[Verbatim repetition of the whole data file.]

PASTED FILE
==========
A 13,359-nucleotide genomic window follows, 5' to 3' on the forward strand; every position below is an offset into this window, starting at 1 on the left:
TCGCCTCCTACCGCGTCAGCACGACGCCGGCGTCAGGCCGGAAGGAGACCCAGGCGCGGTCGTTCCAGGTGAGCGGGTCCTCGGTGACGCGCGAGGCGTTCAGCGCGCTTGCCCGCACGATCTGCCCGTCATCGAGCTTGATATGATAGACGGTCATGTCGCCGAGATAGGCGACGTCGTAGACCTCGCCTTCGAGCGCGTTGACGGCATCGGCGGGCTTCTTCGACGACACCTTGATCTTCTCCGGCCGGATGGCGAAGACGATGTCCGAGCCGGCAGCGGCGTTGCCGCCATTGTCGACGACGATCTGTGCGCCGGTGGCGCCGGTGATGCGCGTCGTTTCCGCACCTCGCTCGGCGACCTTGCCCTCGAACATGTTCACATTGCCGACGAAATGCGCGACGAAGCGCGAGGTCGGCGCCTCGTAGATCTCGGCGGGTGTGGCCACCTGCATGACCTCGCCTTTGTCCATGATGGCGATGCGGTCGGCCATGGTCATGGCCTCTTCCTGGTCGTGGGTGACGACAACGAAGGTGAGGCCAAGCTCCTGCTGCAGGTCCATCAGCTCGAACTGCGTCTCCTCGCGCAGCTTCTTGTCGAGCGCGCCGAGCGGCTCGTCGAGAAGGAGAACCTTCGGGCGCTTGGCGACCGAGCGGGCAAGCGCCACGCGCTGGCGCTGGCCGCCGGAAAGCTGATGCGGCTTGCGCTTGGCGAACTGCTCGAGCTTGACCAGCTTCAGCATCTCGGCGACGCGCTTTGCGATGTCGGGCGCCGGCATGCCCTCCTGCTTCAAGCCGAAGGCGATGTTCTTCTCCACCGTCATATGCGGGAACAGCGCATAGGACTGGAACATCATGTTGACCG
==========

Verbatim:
A 13,359-nucleotide genomic window follows, 5' to 3' on the forward strand; every position below is an offset into this window, starting at 1 on the left:
TCGCCTCCTACCGCGTCAGCACGACGCCGGCGTCAGGCCGGAAGGAGACCCAGGCGCGGTCGTTCCAGGTGAGCGGGTCCTCGGTGACGCGCGAGGCGTTCAGCGCGCTTGCCCGCACGATCTGCCCGTCATCGAGCTTGATATGATAGACGGTCATGTCGCCGAGATAGGCGACGTCGTAGACCTCGCCTTCGAGCGCGTTGACGGCATCGGCGGGCTTCTTCGACGACACCTTGATCTTCTCCGGCCGGATGGCGAAGACGATGTCCGAGCCGGCAGCGGCGTTGCCGCCATTGTCGACGACGATCTGTGCGCCGGTGGCGCCGGTGATGCGCGTCGTTTCCGCACCTCGCTCGGCGACCTTGCCCTCGAACATGTTCACATTGCCGACGAAATGCGCGACGAAGCGCGAGGTCGGCGCCTCGTAGATCTCGGCGGGTGTGGCCACCTGCATGACCTCGCCTTTGTCCATGATGGCGATGCGGTCGGCCATGGTCATGGCCTCTTCCTGGTCGTGGGTGACGACAACGAAGGTGAGGCCAAGCTCCTGCTGCAGGTCCATCAGCTCGAACTGCGTCTCCTCGCGCAGCTTCTTGTCGAGCGCGCCGAGCGGCTCGTCGAGAAGGAGAACCTTCGGGCGCTTGGCGACCGAGCGGGCAAGCGCCACGCGCTGGCGCTGGCCGCCGGAAAGCTGATGCGGCTTGCGCTTGGCGAACTGCTCGAGCTTGACCAGCTTCAGCATCTCGGCGACGCGCTTTGCGATGTCGGGCGCCGGCATGCCCTCCTGCTTCAAGCCGAAGGCGATGTTCTTCTCCACCGTCATATGCGGGAACAGCGCATAGGACTGGAACATCATGTTGACCG